Movies I Need To See Before I Die: BIG FAN (2009)

big_fan

(This is a column where I review movies that I have never seen, but SHOULD have.  Being a film Geek, I have seen a ton of films.  But life is also very short, and for one reason or another, there are quite a few flicks that I have never got to.  Sure, it probably doesn’t matter if I ever see a movie like PARENTAL GUIDANCE, but a movie like LAWRENCE OF ARABIA…. well, I should have seen that already.  I’m a film geek for God’s sake!  I have now decided that I should get on that before I get too old.  I have compiled a list of films that I WANT or NEED to watch, and am going to start watching them when I have spare time.  So I will randomly be posting reviews of movies that I have always wanted or needed to see.  Enjoy!)

I don’t know too much about Patton Oswalt’s comedy stuff.  I don’t really follow stand-up.  I saw him in YOUNG ADULT, but for me he will always be Delmer Darion, the scuba diver who got stuck in a tree in Paul Thomas Anderson’s masterpiece, MAGNOLIA.  But I was a fan of THE WRESTLER.  You see, BIG FAN is written & directed by the screenwriter of that film.  I missed this upon release, but now I got a chance to see it.

Oswalt plays Paul Aufiero, a 36 year old New York Giants fanatic who still lives with his mom.  He works as a parking ramp attendant, where he thinks about what he is going to say when he calls in on his favorite radio show, Sports Talk.  He rants and raves about the latest happenings with the Giants.  He also gets in arguments with another guy who calls in, Philadelphia Phil (Michael Rappaport). And on game days, he goes to the Giants stadium with his best friend Sal (Kevin Corrgian).  And since they don’t have money to buy tickets to attend the actual game, they watch it on a television outside of the stadium.  One day, Paul and Sal spot the Giants’ number one player Quantrell Bishop in Statton island, and decide to follow him.  They end up in a strip club in Manhattan where they finally approach him.  Paul lets it slip out that they’ve been following him, which infuriates Bishop, who proceeds to beat the shit out of Paul.  Paul is nearly beaten to death, but he doesn’t want to press charges cause it will end up with Bishop spending jail time, which would affect the Giants’ winning streak.  But as the film goes on, Paul gets slowly stressed out dealing with his family and friends who want him to sue the football player.  Paul also believes he’s the reason that the Giants are now losing.

The movie was sort of advertised as a quirky, low-key black comedy.  I would go even further and say that it’s not really a comedy at all.  This is a pretty dark character study along the lines of Scorsese’s THE KING OF COMEDY.  Paul is a pathetic character, but one that you could sympathize with.  All of his sibling are happily married and are doing something with their lives.  He lives with his mom.  But, he’s mostly content with it.  He’s at a comfortable place and he doesn’t want anything to change.  I can identify with that.  The movie is also hard to watch at times.  But in a good way.  There’s some pretty uncomfortable moments where you know things are going to turn out bad, and the tension waiting for the bad things to happen are often unbearable.  That’s a great credit to everyone involved.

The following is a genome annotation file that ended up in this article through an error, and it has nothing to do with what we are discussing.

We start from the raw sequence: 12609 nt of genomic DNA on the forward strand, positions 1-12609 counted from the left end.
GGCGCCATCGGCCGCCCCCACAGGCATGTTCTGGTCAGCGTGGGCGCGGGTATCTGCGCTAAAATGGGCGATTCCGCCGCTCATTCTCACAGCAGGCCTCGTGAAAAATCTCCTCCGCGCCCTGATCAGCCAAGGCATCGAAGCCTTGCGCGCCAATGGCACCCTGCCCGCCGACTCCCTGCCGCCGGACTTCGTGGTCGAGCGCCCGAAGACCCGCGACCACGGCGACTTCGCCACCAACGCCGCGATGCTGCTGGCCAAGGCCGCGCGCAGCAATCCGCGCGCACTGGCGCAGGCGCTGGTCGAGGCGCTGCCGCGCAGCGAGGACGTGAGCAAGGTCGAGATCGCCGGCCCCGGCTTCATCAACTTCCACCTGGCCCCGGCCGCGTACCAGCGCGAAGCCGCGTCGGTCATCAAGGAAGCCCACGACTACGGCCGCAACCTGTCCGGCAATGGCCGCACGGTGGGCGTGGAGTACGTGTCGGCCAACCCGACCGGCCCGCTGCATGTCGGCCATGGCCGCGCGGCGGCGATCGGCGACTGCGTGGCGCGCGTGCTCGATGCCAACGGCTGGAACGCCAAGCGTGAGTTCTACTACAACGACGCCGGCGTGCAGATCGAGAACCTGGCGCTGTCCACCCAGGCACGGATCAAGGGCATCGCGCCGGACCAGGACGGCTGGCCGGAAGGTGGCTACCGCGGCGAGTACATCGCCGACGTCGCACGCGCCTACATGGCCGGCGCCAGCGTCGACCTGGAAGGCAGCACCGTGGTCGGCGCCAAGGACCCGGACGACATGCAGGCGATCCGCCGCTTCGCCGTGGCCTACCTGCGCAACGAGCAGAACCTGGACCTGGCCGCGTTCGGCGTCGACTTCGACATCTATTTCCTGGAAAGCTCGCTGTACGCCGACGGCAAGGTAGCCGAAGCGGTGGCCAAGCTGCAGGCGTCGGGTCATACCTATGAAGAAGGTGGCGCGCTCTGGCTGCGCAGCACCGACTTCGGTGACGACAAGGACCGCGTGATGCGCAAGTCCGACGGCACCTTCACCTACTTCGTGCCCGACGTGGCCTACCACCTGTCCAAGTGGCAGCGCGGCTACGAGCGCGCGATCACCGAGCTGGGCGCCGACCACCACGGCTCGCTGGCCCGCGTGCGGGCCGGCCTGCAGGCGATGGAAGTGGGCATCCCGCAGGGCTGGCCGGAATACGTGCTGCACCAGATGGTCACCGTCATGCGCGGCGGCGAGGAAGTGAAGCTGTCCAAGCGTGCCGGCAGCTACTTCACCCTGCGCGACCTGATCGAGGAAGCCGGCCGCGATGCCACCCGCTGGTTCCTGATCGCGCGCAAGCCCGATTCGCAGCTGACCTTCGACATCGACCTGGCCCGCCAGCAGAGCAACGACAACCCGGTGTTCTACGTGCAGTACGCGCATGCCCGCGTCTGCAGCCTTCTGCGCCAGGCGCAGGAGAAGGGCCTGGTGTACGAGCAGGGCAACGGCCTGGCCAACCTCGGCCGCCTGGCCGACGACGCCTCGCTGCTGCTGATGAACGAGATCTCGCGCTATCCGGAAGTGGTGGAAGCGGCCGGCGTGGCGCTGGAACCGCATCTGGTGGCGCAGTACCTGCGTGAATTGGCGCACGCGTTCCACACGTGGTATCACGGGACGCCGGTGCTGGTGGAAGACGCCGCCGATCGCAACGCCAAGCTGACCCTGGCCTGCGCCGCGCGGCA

I like how the movie starts off enjoyable, but once Paul meets Bishop, it slowly turns dark.  And then just keeps going slightly darker and darker as the film progresses.  You know things are going to turn out bad, but just how bad?  You’re not really sure, and that’s why it’s hard NOT to watch.  There’s some great moments in this movie.  My favorites were when Paul suffers a breakdown while calling in to Sports Talk, and his mom picks up the phone right in the middle of the show and begins to scold him.  Really intense scene.  And the climax is like watching a  beautiful train wreck. You just can’t look away.

Patton Oswalt gives a fantastic performance as the pathetic Paul.  He gives the character all the means to be likable, and when the movie goes into dark territory, Oswalt is more than up to the challenge.  This isn’t some goofy, quirky performance by some offbeat comedian, this is a fully realized performance.  Kevin Corrigan has played the loser friend several times now, and seems to have it down to a science.  Michael Rappaport has a brief role as Phil and he’s amusing.  But this is Patton’s show all the way.

Writer/Director Robert Siegel has crafted a hauntingly effective character study.  It’s a great script.  But if the film has a weak spot, it would be its direction, which was disappointingly amateurish.  The script is so precise that one wishes that the direction were the same.  Visually, it had a look of an independent production of the early 90′s.  If that was the goal, then mission accomplished.  Siegel’s work here isn’t terrible.  It’s not even bad.  But if this had more of a sturdy hand, this could have been a masterpiece.

Despite the rough-around-the-edges direction, this was a compelling character study, anchored by an astonishing performance by Patton Oswalt.  If you like dark character studies or are a fan of Oswalt, then you should probably check this out!   ★★★ (out of ★★★★)

Rated R for language and some sexuality. (the sexuality was more like PG13 stuff though)

- Running time: 1hr 28min.

(BIG FAN is available to rent on DVD from Netflix)

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Categories: Austin Kennedy, DVD/Blu-ray Reviews, Movies I Need To See Before I Die, Reviews

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